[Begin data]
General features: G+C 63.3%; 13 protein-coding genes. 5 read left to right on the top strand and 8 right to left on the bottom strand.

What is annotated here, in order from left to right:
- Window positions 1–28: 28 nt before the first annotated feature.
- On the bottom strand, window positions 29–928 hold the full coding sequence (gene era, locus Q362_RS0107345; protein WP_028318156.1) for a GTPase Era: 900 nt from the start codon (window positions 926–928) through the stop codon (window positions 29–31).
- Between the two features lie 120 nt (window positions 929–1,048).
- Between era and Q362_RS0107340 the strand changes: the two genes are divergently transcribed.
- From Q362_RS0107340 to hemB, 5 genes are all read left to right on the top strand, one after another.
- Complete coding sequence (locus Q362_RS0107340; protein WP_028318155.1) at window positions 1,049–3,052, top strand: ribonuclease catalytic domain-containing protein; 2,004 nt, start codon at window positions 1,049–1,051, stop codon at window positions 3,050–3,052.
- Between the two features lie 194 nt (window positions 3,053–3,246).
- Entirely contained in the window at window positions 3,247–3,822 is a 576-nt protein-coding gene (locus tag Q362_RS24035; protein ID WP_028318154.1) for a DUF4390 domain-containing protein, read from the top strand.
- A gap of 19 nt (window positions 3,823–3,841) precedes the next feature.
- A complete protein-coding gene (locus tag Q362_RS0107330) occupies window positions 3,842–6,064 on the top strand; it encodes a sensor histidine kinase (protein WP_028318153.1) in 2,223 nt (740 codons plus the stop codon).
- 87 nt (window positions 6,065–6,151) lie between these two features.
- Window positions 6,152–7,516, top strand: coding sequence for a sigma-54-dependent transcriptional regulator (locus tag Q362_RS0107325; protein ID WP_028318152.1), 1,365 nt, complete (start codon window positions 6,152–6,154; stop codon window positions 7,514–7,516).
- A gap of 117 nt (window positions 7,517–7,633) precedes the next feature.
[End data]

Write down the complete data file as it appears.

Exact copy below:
General features: G+C 63.3%; 13 protein-coding genes. 5 read left to right on the top strand and 8 right to left on the bottom strand.

What is annotated here, in order from left to right:
- Window positions 1–28: 28 nt before the first annotated feature.
- On the bottom strand, window positions 29–928 hold the full coding sequence (gene era, locus Q362_RS0107345; protein WP_028318156.1) for a GTPase Era: 900 nt from the start codon (window positions 926–928) through the stop codon (window positions 29–31).
- Between the two features lie 120 nt (window positions 929–1,048).
- Between era and Q362_RS0107340 the strand changes: the two genes are divergently transcribed.
- From Q362_RS0107340 to hemB, 5 genes are all read left to right on the top strand, one after another.
- Complete coding sequence (locus Q362_RS0107340; protein WP_028318155.1) at window positions 1,049–3,052, top strand: ribonuclease catalytic domain-containing protein; 2,004 nt, start codon at window positions 1,049–1,051, stop codon at window positions 3,050–3,052.
- Between the two features lie 194 nt (window positions 3,053–3,246).
- Entirely contained in the window at window positions 3,247–3,822 is a 576-nt protein-coding gene (locus tag Q362_RS24035; protein ID WP_028318154.1) for a DUF4390 domain-containing protein, read from the top strand.
- A gap of 19 nt (window positions 3,823–3,841) precedes the next feature.
- A complete protein-coding gene (locus tag Q362_RS0107330) occupies window positions 3,842–6,064 on the top strand; it encodes a sensor histidine kinase (protein WP_028318153.1) in 2,223 nt (740 codons plus the stop codon).
- 87 nt (window positions 6,065–6,151) lie between these two features.
- Window positions 6,152–7,516, top strand: coding sequence for a sigma-54-dependent transcriptional regulator (locus tag Q362_RS0107325; protein ID WP_028318152.1), 1,365 nt, complete (start codon window positions 6,152–6,154; stop codon window positions 7,514–7,516).
- A gap of 117 nt (window positions 7,517–7,633) precedes the next feature.